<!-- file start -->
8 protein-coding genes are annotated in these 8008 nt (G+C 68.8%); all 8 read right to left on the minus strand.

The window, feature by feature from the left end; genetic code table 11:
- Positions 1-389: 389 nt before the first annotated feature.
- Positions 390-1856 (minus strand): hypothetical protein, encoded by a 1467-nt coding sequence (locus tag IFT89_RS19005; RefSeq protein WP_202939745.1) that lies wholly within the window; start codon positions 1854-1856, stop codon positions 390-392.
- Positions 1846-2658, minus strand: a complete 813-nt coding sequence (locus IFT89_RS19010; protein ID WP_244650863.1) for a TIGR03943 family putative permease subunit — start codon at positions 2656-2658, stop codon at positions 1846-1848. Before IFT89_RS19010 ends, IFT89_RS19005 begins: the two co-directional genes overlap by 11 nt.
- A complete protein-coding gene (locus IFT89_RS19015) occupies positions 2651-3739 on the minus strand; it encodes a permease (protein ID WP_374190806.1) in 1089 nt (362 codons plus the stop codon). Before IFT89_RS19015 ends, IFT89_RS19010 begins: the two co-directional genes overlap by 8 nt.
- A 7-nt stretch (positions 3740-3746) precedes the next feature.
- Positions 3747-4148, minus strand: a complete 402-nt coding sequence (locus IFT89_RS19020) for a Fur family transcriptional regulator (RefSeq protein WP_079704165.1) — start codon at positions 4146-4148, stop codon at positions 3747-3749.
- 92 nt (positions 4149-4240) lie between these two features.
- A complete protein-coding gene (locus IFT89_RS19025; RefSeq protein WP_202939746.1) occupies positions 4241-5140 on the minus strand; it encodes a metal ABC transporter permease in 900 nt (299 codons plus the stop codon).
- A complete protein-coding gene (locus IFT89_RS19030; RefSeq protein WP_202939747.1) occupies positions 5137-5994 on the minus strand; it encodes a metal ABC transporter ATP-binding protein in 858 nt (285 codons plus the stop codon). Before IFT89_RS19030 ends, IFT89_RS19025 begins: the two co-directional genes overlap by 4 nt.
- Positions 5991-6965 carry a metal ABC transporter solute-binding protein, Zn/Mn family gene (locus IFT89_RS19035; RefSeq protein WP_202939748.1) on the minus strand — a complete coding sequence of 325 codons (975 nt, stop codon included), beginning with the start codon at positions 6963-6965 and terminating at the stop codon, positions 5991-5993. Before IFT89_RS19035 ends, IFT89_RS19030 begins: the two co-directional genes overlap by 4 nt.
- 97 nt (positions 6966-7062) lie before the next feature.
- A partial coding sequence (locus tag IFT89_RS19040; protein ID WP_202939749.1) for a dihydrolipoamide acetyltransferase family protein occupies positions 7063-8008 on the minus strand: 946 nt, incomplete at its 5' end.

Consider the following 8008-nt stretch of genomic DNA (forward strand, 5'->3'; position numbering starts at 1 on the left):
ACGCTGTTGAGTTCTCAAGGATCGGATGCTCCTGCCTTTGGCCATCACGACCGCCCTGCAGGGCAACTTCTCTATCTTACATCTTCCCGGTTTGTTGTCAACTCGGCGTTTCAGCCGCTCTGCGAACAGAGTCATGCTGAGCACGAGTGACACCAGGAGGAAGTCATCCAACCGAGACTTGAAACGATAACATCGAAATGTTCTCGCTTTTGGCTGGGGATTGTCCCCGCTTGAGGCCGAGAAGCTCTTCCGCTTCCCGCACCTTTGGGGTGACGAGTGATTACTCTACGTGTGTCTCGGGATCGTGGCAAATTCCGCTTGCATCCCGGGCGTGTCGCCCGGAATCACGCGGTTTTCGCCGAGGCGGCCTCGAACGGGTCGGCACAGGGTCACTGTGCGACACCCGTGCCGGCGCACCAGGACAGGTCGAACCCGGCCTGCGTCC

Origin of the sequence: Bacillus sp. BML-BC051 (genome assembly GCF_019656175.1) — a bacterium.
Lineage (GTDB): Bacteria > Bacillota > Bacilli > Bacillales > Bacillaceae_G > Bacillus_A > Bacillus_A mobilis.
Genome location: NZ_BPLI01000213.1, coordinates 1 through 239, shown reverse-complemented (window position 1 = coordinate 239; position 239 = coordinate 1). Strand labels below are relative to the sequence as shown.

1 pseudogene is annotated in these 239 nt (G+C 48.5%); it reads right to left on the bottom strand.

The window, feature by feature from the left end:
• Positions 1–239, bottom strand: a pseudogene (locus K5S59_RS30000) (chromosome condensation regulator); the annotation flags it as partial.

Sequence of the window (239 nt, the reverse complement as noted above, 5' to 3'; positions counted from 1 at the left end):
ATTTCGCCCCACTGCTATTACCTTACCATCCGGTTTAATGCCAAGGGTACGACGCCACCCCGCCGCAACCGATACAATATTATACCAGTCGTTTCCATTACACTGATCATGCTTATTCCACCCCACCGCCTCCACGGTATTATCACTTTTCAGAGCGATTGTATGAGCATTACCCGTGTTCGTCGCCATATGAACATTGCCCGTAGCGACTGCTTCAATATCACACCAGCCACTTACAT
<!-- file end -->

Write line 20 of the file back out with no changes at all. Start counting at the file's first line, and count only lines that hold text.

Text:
1 pseudogene is annotated in these 239 nt (G+C 48.5%); it reads right to left on the bottom strand.